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SFTR in Numbers – 11th September 2020

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Consolo weekly observation on SFTR

SFTR Phase 1 started on 13th July 2020 and the two months of public data which Consolo has gathered from the websites of the ESMA registered SFTR trade repositories (TRs) is presented in an excellent deck – it’s a piece of art! If only we had something like this for EMIR post trade regulatory reporting of derivatives!

In the UK and Europe, the repo market is book-ended; some trades are centrally cleared (56% of transactions, 40% of outstandings) the remainder are not, some are dealt via venues (60% of transactions) but 55% of outstandings are dealt OTC. Short dated trades are dealt on ATSs, longer term trades via voice IDBs and direct by sell side desks.

Weekly turnover in the first week was €16.5 trillion, and positions stood at €10.1 trillion made up of 313,000 transactions. (Source: Public websites of DTCC, UVA, Regis-TR & KPDW ESMA licensed SFTR TRs). The most recent ICMA semi-annual survey of 58 firms concluded that outstandings were €8.3 trillion, 61% of which was dealt directly between banks/investment firms and banks to end-clients including structured/complicated trades.

In general terms the SFTR volumes of repo trades and positions is as expected, if one followed the survey which Richard Comotto established almost 20 years ago on behalf of ICMA. That said the TRs believed the volumes would be larger, as did ESMA.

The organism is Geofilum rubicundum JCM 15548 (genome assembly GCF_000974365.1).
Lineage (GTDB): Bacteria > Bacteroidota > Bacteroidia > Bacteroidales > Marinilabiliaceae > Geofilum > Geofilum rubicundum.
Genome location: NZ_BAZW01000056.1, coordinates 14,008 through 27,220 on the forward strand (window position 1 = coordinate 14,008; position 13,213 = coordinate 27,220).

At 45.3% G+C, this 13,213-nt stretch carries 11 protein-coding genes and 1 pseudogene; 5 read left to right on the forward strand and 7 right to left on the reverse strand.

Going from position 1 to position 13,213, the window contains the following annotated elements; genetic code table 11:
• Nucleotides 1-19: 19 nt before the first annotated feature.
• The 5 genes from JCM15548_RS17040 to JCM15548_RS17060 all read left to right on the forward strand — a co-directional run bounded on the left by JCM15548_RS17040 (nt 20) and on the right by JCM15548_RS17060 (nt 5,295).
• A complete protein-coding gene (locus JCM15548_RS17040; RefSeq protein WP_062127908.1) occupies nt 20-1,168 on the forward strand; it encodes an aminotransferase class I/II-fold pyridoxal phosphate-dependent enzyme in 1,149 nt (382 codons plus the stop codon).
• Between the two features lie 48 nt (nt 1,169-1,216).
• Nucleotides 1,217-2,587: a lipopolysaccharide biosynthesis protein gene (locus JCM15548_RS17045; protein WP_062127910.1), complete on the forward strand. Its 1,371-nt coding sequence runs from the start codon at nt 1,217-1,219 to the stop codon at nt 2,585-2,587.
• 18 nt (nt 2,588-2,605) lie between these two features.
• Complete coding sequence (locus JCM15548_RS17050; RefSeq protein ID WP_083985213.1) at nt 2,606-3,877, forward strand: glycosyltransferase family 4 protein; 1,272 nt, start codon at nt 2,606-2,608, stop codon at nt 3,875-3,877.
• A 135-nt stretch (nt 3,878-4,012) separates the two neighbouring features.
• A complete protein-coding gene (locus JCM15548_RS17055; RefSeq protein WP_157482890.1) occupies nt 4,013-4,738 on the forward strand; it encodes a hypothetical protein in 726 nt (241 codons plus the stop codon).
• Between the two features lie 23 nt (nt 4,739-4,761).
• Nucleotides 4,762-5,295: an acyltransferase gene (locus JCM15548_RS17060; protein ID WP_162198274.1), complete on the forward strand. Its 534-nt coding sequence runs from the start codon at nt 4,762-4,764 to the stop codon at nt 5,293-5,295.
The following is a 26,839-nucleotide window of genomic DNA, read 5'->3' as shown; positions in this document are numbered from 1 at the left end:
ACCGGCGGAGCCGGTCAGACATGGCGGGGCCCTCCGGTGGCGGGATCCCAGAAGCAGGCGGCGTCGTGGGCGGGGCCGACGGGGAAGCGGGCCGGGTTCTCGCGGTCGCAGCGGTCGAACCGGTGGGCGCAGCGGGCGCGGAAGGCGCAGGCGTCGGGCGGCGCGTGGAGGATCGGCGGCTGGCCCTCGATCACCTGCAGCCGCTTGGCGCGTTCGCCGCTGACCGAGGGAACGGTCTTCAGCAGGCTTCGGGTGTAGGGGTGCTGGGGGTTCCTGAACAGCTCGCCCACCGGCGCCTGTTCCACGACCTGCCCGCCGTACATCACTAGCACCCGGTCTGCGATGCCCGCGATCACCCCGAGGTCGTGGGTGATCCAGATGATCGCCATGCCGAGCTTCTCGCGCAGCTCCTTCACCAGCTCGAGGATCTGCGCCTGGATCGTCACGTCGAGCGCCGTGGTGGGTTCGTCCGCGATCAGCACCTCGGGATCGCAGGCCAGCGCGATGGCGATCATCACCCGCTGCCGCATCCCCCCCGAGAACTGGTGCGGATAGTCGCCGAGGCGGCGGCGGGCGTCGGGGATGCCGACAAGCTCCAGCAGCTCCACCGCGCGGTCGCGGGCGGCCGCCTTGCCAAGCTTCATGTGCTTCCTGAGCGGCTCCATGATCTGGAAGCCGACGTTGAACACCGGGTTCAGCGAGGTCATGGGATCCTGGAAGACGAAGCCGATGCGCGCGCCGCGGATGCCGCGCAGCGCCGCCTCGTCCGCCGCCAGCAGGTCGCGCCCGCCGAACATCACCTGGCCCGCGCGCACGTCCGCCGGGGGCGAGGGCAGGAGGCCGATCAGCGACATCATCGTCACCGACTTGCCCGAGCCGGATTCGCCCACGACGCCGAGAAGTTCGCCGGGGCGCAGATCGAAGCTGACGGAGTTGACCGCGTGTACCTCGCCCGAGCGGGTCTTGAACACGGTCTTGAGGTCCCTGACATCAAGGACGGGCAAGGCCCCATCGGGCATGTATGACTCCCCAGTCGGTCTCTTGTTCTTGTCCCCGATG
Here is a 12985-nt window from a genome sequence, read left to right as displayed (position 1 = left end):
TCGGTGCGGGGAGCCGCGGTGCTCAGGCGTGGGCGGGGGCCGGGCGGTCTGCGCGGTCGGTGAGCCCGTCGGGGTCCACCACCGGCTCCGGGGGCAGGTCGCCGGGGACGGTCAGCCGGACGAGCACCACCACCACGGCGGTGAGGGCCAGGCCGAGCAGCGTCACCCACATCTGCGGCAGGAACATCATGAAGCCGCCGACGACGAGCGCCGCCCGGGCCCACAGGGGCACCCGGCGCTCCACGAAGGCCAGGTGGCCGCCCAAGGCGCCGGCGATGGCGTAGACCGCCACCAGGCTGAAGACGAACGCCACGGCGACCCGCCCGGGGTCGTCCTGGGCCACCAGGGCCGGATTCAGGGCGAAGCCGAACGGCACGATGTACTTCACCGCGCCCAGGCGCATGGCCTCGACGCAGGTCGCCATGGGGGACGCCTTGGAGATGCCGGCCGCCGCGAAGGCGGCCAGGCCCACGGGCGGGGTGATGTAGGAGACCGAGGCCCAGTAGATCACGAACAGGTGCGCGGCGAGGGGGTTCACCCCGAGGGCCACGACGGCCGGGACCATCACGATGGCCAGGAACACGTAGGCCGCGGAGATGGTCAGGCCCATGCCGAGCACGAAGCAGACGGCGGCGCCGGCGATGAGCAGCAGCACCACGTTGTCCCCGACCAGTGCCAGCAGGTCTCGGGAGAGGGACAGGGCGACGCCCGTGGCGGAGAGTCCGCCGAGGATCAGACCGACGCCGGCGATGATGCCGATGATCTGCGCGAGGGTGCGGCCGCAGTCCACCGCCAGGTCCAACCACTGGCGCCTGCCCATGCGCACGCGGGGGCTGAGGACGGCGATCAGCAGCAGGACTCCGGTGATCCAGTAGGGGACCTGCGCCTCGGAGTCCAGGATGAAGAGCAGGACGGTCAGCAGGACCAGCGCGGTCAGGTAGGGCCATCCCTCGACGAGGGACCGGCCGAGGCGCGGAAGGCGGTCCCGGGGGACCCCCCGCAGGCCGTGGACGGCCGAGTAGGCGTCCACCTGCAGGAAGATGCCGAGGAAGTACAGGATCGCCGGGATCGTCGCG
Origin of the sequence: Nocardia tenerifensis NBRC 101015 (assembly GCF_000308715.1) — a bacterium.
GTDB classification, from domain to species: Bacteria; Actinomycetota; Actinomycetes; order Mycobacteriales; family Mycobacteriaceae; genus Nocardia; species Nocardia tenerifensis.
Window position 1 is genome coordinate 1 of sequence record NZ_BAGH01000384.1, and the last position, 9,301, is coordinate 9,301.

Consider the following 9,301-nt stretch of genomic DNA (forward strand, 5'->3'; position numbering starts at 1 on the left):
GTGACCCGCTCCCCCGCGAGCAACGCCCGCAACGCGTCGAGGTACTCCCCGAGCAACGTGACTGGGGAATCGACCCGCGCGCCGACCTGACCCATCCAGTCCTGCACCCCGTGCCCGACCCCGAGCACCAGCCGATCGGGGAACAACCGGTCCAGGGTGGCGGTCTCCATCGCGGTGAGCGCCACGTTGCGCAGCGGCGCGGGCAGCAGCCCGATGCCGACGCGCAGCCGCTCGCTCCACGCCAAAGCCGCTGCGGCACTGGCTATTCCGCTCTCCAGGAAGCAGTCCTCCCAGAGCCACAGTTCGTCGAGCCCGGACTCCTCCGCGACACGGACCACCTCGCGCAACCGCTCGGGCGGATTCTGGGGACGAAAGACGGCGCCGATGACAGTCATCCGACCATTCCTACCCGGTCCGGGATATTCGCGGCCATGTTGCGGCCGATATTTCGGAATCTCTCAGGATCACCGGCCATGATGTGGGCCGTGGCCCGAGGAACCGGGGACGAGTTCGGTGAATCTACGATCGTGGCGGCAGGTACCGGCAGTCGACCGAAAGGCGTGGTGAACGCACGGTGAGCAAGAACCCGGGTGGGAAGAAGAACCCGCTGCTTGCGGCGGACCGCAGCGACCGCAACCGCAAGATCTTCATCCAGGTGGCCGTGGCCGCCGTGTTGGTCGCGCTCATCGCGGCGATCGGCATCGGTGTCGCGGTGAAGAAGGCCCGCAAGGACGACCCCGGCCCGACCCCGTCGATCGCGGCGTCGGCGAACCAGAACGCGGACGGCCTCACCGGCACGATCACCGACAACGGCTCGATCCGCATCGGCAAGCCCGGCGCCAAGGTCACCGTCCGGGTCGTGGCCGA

The time-series data is very useful and shows how volumes of trades and positions have changed since inception. And the cross-series highlights the volumes of trades and positions by product. The repo market is the largest by value and securities lending/borrowing is the largest by number of transactions. On average, since launch, there were 300,000 repo transactions per week, 220,000 securities loans and almost 80,000 securities borrows.

The average ticket size in repo is €50m-€100m and <=€10m in securities lending.

There is something wrong with the collateral numbers and it appears the three main TRs are interpreting the regulation in different ways and as no uniform measure was prescribed and, for now, the data is meaningless.

In summary, a good start, the banks and MiFID Investment Firms, CSDs and CCPs that reported seemed to have done it well. Problems persist in UTI generation as they did with EMIR derivatives reporting from 2014, but will no doubt be solved.

Author: Danny Corrigan, London Reporting House | LinkedIn

Download the numbers – week commencing 11th September

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